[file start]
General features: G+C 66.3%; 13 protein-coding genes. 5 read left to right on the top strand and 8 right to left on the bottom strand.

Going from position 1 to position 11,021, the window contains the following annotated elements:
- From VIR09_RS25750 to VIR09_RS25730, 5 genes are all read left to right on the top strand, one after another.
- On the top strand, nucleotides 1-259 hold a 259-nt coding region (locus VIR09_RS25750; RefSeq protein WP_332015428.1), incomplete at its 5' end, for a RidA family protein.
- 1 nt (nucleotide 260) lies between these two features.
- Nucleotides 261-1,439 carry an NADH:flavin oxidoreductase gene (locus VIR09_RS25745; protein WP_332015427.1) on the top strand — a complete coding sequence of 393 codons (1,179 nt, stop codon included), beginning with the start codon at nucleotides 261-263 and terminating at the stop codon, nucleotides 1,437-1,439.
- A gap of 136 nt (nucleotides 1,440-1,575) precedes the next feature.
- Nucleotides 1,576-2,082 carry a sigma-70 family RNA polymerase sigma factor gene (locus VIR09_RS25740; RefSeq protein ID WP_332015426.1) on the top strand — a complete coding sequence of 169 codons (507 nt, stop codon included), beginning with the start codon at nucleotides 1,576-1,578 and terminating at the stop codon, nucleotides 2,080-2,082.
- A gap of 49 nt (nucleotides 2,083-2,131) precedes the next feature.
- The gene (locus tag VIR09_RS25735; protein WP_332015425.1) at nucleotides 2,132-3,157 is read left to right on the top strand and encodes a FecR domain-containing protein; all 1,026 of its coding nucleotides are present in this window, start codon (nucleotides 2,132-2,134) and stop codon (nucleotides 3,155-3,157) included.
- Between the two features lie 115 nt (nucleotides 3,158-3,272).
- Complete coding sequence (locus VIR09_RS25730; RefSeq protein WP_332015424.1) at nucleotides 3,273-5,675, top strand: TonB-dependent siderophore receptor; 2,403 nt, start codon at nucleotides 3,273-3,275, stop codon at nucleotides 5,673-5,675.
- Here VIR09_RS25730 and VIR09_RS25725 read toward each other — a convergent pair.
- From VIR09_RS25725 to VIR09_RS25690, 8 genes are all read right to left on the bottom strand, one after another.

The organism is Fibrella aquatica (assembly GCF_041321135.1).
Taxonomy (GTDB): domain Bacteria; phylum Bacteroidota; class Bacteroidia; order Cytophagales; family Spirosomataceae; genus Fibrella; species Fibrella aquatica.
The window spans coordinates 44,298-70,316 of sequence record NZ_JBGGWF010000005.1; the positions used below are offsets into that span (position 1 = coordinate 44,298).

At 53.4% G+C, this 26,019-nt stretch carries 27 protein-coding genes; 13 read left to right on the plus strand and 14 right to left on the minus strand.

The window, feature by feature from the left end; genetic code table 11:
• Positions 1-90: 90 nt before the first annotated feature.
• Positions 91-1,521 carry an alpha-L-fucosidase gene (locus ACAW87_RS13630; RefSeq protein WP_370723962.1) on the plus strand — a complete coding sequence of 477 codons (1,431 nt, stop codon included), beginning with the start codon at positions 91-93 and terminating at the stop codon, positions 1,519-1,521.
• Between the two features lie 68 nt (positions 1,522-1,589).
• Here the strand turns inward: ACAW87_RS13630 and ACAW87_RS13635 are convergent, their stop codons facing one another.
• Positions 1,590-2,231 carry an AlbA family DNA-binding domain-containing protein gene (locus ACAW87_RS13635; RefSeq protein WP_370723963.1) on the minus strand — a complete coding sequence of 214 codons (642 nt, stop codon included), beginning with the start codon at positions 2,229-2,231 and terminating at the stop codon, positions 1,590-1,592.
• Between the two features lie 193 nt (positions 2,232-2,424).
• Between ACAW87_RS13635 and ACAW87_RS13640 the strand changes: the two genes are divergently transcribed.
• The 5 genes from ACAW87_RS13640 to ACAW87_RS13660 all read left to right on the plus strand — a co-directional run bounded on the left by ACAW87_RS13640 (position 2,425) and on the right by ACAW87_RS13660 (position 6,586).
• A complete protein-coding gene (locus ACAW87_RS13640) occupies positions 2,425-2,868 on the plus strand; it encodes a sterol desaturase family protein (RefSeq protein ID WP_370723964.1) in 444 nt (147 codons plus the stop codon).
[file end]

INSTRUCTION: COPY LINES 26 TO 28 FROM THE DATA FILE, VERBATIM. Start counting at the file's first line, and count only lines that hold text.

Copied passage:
• Between ACAW87_RS13635 and ACAW87_RS13640 the strand changes: the two genes are divergently transcribed.
• The 5 genes from ACAW87_RS13640 to ACAW87_RS13660 all read left to right on the plus strand — a co-directional run bounded on the left by ACAW87_RS13640 (position 2,425) and on the right by ACAW87_RS13660 (position 6,586).
• A complete protein-coding gene (locus ACAW87_RS13640) occupies positions 2,425-2,868 on the plus strand; it encodes a sterol desaturase family protein (RefSeq protein ID WP_370723964.1) in 444 nt (147 codons plus the stop codon).